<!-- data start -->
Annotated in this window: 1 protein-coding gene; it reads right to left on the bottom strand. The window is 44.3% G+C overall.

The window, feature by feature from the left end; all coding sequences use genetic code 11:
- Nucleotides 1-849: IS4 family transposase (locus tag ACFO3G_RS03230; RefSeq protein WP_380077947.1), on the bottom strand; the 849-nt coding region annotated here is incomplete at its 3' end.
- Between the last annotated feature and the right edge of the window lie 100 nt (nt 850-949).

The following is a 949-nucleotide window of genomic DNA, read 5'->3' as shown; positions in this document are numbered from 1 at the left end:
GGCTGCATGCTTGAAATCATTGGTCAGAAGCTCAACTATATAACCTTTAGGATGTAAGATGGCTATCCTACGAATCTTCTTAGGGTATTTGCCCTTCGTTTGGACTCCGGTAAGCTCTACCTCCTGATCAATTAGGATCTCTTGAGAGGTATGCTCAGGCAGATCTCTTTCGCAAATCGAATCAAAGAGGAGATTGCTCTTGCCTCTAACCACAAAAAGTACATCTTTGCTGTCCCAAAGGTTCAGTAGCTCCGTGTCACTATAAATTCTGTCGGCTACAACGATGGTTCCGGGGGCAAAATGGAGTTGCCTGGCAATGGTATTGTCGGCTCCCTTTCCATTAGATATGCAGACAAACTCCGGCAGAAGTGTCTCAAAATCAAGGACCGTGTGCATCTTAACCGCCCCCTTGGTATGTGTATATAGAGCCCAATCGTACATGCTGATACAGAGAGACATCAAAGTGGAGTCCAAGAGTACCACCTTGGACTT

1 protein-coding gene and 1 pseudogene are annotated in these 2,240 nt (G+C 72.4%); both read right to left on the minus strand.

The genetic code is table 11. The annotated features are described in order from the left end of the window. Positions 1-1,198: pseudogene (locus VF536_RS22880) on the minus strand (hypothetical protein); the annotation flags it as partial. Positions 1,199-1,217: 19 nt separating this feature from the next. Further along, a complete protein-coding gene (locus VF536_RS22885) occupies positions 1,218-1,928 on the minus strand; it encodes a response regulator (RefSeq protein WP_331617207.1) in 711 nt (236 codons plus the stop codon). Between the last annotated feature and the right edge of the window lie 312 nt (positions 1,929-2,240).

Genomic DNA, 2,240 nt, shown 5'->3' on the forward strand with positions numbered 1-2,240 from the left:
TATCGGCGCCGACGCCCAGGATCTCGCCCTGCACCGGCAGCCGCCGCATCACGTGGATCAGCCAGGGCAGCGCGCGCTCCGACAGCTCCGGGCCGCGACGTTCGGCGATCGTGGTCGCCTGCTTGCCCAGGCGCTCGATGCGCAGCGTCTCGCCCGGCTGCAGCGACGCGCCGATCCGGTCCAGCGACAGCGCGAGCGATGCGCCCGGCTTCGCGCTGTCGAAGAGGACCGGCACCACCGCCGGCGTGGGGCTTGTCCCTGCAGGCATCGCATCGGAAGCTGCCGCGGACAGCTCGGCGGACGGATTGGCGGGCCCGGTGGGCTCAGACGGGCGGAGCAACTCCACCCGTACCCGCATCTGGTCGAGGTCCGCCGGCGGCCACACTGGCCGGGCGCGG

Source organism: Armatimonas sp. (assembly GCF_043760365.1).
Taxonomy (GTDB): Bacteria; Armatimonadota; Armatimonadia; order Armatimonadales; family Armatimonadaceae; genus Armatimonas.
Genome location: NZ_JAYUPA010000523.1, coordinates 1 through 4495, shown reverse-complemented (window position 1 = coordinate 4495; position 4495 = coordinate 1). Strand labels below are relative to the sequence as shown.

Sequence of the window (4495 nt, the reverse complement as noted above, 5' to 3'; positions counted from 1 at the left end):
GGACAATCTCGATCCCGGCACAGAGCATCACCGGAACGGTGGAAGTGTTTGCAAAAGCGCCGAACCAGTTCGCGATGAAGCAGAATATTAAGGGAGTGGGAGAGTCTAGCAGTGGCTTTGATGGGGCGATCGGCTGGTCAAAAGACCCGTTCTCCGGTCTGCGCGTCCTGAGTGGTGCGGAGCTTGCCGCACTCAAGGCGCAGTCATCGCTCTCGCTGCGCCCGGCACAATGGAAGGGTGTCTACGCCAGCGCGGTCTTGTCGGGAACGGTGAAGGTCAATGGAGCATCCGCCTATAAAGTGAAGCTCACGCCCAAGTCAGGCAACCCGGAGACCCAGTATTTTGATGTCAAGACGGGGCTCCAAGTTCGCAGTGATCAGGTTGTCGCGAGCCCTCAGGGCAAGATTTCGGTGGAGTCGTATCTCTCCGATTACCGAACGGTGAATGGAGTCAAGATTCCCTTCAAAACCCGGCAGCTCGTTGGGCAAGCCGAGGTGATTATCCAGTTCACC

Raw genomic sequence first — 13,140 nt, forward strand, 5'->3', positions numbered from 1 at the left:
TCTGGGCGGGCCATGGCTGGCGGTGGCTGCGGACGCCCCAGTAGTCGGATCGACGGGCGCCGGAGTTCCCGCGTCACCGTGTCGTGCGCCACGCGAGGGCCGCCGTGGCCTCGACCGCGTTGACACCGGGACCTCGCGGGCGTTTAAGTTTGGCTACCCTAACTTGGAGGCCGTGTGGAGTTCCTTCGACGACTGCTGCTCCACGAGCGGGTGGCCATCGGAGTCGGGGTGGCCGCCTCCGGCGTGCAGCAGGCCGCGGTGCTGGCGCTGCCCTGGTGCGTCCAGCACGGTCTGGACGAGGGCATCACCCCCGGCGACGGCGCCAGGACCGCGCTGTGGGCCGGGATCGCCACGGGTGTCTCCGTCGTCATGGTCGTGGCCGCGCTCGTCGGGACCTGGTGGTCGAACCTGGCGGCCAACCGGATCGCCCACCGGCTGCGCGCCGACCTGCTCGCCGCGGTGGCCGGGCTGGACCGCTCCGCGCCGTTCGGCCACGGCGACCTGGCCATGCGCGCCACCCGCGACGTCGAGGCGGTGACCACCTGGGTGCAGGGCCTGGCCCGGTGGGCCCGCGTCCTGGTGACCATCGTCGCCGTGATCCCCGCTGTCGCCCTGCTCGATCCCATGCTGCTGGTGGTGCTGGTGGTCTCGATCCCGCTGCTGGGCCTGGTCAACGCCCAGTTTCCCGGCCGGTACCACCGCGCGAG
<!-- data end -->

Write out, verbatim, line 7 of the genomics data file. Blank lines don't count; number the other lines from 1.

1 protein-coding gene and 1 pseudogene are annotated in these 2,240 nt (G+C 72.4%); both read right to left on the minus strand.